Benjie Paras: UP's Tower of Power

Gerry Plaza on Nov 30, 2018 06:31 PM
Benjie Paras: UP's Tower of Power
Benjie Paras (left) teamed up with fellow former San Beda Red Cub Ronnie Magsanoc to deliver the University of the Philippines' first UAAP men's basketball title in 1986 (Photo courtesy of Ronnie Magsanoc).

He was the dominating center of the San Beda Red Cubs that stoked fear in high school leagues in the early 1980s. And because it will take the Benedictine school two more years to return to the NCAA, Venancio “Benjie” Paras Jr., a lanky upstart with much promise, saw it fit to continue his stride towards basketball superstardom in the UAAP as part of a school already replete of former Cubs—the UP Fighting Maroons, after his high school graduation in 1986.

And, it seemed UP head coach Joe Lipa wanted more of San Beda High head coach Ato Badolato’s former wards in Mendiola. In addition to Ronnie Magsanoc and Eric Altamirano running the backcourt, he wanted Paras to man the paint to complete the “San Beda connection”; a missing link he considers in copping that elusive UAAP crown.

Who else could be more qualified than Paras, who lorded it over the Red Cubs from 1984 to 1986 from an illustrious start in the defunct Metro Manila Basketball League to several other private school tourneys? As a teener, Paras was awesomely powerful, grabbing rebounds without opposition, and scoring without resistance as he receives the ball in the shaded lane.

You would see him score 30 to 40 points a game without letup as opponents offered little resistance, except of course the La Salle Greenhills Greenies, bannered by Binky Favis and Joey Guanio, who dealt San Beda’s painful championship loss during Paras’ last year with the Cubs in the MMBL.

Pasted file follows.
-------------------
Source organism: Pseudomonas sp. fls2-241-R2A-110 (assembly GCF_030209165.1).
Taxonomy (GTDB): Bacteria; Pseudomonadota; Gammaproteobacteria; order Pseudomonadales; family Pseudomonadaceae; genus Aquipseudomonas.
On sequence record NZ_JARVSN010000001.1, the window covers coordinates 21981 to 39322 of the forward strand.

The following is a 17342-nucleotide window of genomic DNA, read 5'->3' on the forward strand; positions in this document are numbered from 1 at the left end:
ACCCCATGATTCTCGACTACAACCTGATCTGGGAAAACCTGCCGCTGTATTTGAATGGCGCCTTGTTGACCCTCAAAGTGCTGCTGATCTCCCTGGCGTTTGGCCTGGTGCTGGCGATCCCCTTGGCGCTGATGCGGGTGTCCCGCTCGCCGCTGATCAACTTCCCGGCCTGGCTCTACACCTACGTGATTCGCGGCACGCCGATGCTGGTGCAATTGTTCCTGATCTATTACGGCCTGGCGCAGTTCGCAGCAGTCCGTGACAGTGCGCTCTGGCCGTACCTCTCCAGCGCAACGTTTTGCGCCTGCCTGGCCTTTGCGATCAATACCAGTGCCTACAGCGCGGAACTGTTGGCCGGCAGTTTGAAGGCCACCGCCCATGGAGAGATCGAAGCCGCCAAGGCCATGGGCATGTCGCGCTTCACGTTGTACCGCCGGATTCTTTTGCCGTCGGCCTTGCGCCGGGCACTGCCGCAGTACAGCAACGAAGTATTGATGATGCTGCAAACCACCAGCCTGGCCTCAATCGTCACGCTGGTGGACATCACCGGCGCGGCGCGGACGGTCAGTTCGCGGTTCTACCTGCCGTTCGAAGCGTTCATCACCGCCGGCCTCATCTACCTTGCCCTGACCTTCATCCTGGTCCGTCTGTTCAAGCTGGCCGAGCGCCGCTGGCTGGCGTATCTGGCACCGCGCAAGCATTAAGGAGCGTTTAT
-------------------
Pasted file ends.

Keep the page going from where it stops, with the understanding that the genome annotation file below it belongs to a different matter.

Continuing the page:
Frustrated and heartbroken, Paras vowed to let it all out in the collegiate league, ironically however, with his high school rival Guanio on the same team.

And since the 1986 UAAP tournament began, Paras showed his dominance even as a rookie, outplaying defenders with his ferocious tenacity, as he delivered on both ends of the court. With Magsanoc’s on-court wizardry, Paras was unstoppable, scoring and rebounding at will.

No one had the might or even the gall to block Paras’s path, except the defending champions UE Red Warriors’ top star and starting center Jerry Codinera.  And, with Codinera leading, UE topped the double round robin eliminations and just needed to beat UP once in the finals to retain the championship.

Little did they expect, however, that Paras hasn’t displayed his full arsenal yet.

With Magsanoc, Altamirano supporting him and Guanio and all-around performer Joey Mendoza backing him up on the wings, Paras showed Codinera and the rest of the Red Warriors his true mettle as he led the Maroons to a Game 1 blowout, 86-75, to arrange a winner take-all match three days later.

And on that day, as they sought to bag their first UAAP title in 47 years, Paras was focused and determined.

He ran rings around Codinera, engineering the Maroons’ a game-long dominance of the Red Warriors with almost the entire ULTRA, filled with UP supporters to the brim. With an insurmountable lead going into the dying seconds, it was a dream come true for Paras, seething from a painful setback in his previous senior year as a Red Cub, to now basking in glory giving UP the emphatic title that will forever be remembered in UP and UAAP annals.

With a double-double 19 points and 10 rebounds, Paras was named rookie of the year, a feat he will replicate in three years as he marched into the PBA as the “Tower of Power” for Formula Shell.

 

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